Ted Hughes’ widow claims new biography of poet is strewn with ‘damaging and offensive’ errors

Publisher stands by 'scholarly and masterly' work despite the late Poet Laureate's estate finding '18 factual errors or unsupported assertions in just 16 pages'

Ian Johnston
Wednesday 14 October 2015 23:01
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Ted Hughes pictured with his wife, Carol
Ted Hughes pictured with his wife, Carol

The turbulence that accompanied the late Poet Laureate Ted Hughes in life has boiled up again as his widow bitterly attacked an Oxford University academic over a string of “damaging and offensive” errors in his acclaimed biography.

In a stinging denunciation, the Ted Hughes Estate said it had found “18 factual errors or unsupported assertions in just 16 pages” of Professor Jonathan Bate’s book, Ted Hughes: The Unauthorised Life.

The publisher, HarperCollins, insisted it stood by Professor Bate’s “scholarly and masterly biography”, but added that the author regretted “any minor errors… which are bound to occur” in a book of more than 600 pages.

Just days ago the biography was nominated for a Samuel Johnson Prize with judges saying this “extraordinarily thoughtful account” of one of Britain’s most celebrated poets would “leave no one feeling neutral”.

This proved something of an understatement, given the reaction from Mr Hughes’ widow, Carol, and the estate.

In a statement, estate lawyer Damon Parker said letters had been sent to Professor Bate and HarperCollins “calling on them to apologise for significant errors of fact, as well as damaging and offensive claims, concerning the poet’s widow, Mrs Carol Hughes”.

“We have identified a total of 18 factual errors or unsupported assertions in just 16 pages of the book that pertain directly to Mrs Carol Hughes – some significant, some minor,” Mr Parker wrote.

The “most offensive mistake” was writing that, as Mr Hughes’ body was being returned from London, where he died, to his home in Devon, the accompanying party had stopped “as Ted the gastronome would have wanted, for a good lunch on the way”.

Mrs Hughes wrote: “The idea that [their son] Nicholas and I would be enjoying a ‘good lunch’ while Ted lay dead in the hearse outside is a slur suggesting utter disrespect and one I consider to be in extremely poor taste.”

The statement noted that Professor Bate had written in The Guardian earlier this month that biographers “should only fix in print those things that they have fully corroborated”.

Mrs Hughes, who has not read the whole book, said: “The number of errors found in just a very few pages examined are hard to excuse.”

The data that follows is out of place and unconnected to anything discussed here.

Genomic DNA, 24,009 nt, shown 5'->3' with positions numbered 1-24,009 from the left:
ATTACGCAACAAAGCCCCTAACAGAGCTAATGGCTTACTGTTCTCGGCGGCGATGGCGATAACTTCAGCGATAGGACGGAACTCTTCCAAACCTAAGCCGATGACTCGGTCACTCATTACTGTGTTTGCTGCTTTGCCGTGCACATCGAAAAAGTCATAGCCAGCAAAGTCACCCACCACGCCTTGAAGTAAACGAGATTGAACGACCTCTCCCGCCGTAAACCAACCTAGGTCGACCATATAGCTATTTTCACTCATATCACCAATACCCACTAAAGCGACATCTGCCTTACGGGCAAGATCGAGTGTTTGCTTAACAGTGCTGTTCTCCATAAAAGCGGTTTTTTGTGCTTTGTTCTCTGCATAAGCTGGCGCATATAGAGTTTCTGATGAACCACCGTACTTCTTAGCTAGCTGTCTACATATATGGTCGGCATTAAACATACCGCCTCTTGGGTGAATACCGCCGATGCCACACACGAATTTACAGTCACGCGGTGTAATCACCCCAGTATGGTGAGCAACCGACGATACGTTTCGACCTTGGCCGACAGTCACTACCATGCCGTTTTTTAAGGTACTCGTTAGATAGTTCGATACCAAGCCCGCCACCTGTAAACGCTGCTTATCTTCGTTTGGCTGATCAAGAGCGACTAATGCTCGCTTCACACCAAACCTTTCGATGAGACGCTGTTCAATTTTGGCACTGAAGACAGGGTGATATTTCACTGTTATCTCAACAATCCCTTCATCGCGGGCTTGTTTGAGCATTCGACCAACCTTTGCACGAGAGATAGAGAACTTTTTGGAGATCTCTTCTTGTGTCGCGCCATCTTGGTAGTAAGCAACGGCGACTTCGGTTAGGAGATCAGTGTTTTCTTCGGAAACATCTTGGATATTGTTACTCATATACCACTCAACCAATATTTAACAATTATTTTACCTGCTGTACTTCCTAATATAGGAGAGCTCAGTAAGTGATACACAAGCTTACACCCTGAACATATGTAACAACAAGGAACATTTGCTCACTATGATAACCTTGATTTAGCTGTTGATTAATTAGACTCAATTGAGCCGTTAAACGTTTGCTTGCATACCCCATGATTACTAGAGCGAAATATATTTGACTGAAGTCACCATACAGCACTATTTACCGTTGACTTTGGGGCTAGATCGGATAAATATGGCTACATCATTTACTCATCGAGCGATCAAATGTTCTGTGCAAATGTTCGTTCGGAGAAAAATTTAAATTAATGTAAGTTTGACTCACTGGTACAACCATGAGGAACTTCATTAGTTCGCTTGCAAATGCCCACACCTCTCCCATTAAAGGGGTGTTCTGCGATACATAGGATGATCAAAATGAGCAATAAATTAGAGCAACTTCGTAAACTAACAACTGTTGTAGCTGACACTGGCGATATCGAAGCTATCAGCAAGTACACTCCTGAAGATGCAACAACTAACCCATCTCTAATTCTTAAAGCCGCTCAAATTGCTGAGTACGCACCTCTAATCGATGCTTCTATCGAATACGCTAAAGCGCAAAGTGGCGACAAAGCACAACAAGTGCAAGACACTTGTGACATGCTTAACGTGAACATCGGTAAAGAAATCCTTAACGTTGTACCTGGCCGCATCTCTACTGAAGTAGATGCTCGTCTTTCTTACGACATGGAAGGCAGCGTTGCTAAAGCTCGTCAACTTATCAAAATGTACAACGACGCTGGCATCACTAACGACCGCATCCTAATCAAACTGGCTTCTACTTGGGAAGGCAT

Professor Bate’s “attempt to describe the scene at Mr Hughes’s deathbed” had been “both intrusive and inaccurate”, the statement said. By writing that his two children were there, but not mentioning the poet’s wife, Professor Bate gave the “false impression that she was absent”.

“In fact, Mrs Carol Hughes had travelled with her husband to the hospital from their Devon home some days earlier, slept in his hospital room for the last two nights of his life and had hardly left his side in those final few days.’’

After the funeral, the biography describes the family going to the private cremation “leaving the mourners in the November rain” and then says Court Green, the Hughes’ Devon home, was “not reopened”.

“This falsely implies an insensitive lack of consideration or hospitality for the mourners. In fact, family and friends were invited to return to the family home for a buffet after the cremation,” the statement said.

Mr Parker said it was important to challenge the errors or they would “become an inaccurate part of official history”.

And he added: “The number of them does incline one to question, at least, what reliance may be placed on the remaining 646 pages.”

Initially, Professor Bate had been writing the biography with the co-operation of Mr Hughes’ estate, receiving permission to quote extensively from his unpublished work.

This was later revoked, with speculation that this was because the book was dealing too much with the poet’s private life and too little with his literary significance.

His wife Sylvia Plath killed herself in 1963.

Six years later, his lover Assia Wevill did the same, also killing their four-year-old daughter Shura.

Responding to the estate’s remarks, HarperCollins said that it “stands by Jonathan Bate’s scholarly and masterly biography of Ted Hughes”.

“Professor Bate has made every effort to corroborate all facts which was made more difficult by the withdrawal of support by the Ted Hughes Estate. [He] regrets any minor errors. Any errors will be corrected in the next printing.’’

Hughes estate: ‘What the book got wrong’

  • The book “wrongly suggests” that Ted Hughes was living in a rented property in London in the final days before his death from cancer, rather than at the family home in Devon.
  • Professor Bate wrote that it was “a mercy that [Ted Hughes] did not have to endure” the death of his son Nicholas in 2009 as it would have “destroyed him”. The estate accused Professor Bate of “breathtaking presumption”.
  • The book said the Prince of Wales told a memorial service in Westminster Abbey that Hughes was the “incarnation of England”. The Prince did not speak at the ceremony.
  • Professor Bate wrote that a “curiously lopsided” collection of Hughes’ letters was published in 2007, with Carol Hughes guiding the principles of selection”. In fact, the editor  acknowledged that Mrs Hughes gave him “unimpaired editorial freedom”.

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